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Stock corporation

Stock corporationAn incorporated firm whose capital stock is divided into shares. Stock corporations are legal entities; in Germany, they are regulated by the provisions of the German Stock Corporation Act. A person who invests in a stock corporation is called a shareholder or stockholder.

Founding a stock corporation requires a minimum capital stock of 50,000 euro. The capital stock is divided into equal shares with identical par values; the minimum par value is currently one euro. Owing to the launch of the euro, many stock corporations now issue no-par shares to avoid the complications involved in converting deutschmarks to euros. Instead of being assigned a par value (and thus a monetary value), these shares represent the percentage of the capital stock accounted for by a single share.

A shareholder owns part of a company's capital stock, and is only liable for the amount of the investment. A shareholder cannot be made personally liable.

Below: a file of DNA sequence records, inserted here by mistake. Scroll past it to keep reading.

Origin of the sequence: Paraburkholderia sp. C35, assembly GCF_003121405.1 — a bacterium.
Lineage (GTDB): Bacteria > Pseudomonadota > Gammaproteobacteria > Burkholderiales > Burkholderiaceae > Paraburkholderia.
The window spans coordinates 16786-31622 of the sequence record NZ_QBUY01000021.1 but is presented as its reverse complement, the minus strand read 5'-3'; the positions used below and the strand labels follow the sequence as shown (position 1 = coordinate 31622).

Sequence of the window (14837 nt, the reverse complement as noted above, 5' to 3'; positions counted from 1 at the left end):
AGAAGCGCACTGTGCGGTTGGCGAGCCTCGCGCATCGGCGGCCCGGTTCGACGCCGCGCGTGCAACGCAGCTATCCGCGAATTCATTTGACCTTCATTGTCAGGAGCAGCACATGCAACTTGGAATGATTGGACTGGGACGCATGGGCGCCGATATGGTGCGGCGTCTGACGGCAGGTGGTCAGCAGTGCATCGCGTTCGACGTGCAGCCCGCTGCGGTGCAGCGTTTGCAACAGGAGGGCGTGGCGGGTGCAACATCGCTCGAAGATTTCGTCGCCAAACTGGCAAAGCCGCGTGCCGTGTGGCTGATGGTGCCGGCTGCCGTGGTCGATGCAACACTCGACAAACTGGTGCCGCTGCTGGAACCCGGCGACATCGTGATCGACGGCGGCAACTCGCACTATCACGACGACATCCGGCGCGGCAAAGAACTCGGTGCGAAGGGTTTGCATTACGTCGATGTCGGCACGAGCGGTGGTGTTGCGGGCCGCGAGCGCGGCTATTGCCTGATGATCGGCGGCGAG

In Germany, a stock corporation is required by law to have three administrative bodies:

The executive board manages the stock corporation, representing it both in and out of court.

  • The most important tasks of the supervisory board are to appoint and dismiss members of the executive board, audit the financial accounts and management report, and, at the annual general meeting, to inform stockholders of developments that took place within the company during the financial year.
  • The annual general meeting comprises the company's shareholders. It elects a shareholders' representative to sit on the supervisory board, makes decisions regarding the application of profit and the payment of dividends, and grants discharge to the executive and supervisory board.

Large firms are typically organised as stock corporations because this enables them to raise large amounts of equity capital, primarily by going public. Another way to procure additional funding is through a capital increase, which can take one of several forms. A company that issues a large number of small shares with low par values will often have a large number of shareholders.

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